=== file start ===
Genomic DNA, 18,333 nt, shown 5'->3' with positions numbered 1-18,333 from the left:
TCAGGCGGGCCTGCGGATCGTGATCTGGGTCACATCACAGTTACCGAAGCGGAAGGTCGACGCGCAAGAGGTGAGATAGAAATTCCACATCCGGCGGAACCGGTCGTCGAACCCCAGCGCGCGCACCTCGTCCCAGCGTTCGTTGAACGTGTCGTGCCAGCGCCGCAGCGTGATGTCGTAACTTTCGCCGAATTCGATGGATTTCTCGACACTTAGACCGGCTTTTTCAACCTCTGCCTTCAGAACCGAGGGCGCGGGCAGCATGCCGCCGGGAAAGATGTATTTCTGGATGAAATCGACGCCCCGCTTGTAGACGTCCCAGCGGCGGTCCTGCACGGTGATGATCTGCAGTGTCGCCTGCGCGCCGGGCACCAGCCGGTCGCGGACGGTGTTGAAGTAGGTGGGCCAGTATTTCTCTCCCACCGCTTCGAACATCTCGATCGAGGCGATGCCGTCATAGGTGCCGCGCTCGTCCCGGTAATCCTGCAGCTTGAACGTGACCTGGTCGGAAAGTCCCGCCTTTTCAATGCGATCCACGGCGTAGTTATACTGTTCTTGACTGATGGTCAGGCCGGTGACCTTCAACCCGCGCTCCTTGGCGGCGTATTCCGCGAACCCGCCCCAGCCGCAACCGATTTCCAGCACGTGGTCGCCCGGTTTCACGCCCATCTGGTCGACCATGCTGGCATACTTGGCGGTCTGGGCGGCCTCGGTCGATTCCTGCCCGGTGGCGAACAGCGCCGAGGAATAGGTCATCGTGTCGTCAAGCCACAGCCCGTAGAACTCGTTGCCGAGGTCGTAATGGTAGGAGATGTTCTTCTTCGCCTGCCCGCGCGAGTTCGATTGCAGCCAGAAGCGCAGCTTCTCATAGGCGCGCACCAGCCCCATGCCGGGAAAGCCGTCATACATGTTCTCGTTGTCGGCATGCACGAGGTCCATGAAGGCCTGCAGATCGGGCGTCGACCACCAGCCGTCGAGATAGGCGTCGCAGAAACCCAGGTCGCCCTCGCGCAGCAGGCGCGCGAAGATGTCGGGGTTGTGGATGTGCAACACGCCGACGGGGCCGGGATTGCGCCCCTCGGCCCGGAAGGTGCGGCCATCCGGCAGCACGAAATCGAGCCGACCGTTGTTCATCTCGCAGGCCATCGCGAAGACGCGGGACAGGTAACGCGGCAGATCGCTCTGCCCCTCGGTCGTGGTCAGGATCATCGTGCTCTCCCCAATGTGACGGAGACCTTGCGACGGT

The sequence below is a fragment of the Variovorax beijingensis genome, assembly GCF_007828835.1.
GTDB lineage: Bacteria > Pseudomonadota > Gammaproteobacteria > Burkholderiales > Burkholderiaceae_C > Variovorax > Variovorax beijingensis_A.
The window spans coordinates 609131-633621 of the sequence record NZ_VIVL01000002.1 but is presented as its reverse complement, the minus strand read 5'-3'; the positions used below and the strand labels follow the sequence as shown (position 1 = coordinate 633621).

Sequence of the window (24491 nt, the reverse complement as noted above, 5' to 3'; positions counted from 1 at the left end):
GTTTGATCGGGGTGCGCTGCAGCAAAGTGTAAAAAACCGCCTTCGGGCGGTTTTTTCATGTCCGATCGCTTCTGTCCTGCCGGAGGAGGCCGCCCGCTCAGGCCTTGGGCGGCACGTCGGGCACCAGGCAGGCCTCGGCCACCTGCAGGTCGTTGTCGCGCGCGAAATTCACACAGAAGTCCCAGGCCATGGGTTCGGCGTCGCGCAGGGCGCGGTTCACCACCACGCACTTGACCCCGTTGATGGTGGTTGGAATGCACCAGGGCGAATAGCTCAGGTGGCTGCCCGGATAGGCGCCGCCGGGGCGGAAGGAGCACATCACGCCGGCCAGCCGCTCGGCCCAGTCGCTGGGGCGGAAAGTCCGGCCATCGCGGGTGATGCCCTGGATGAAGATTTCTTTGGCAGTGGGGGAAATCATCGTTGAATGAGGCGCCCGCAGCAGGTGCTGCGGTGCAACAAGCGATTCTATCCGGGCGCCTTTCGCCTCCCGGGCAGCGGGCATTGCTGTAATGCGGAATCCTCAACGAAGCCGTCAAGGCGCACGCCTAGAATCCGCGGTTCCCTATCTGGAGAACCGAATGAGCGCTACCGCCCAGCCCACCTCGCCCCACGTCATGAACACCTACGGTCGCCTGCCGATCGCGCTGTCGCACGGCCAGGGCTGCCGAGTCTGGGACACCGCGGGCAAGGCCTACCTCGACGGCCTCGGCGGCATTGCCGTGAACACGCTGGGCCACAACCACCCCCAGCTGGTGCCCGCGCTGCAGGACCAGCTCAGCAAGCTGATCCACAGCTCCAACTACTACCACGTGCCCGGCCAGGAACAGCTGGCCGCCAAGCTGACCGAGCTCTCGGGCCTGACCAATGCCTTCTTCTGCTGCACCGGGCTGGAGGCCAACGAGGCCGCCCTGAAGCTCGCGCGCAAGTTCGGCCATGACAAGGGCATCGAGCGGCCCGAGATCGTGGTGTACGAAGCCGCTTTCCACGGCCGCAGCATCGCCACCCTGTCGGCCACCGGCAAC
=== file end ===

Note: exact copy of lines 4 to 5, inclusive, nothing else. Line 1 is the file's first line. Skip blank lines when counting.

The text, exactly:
GTDB lineage: Bacteria > Pseudomonadota > Gammaproteobacteria > Burkholderiales > Burkholderiaceae_C > Variovorax > Variovorax beijingensis_A.
The window spans coordinates 609131-633621 of the sequence record NZ_VIVL01000002.1 but is presented as its reverse complement, the minus strand read 5'-3'; the positions used below and the strand labels follow the sequence as shown (position 1 = coordinate 633621).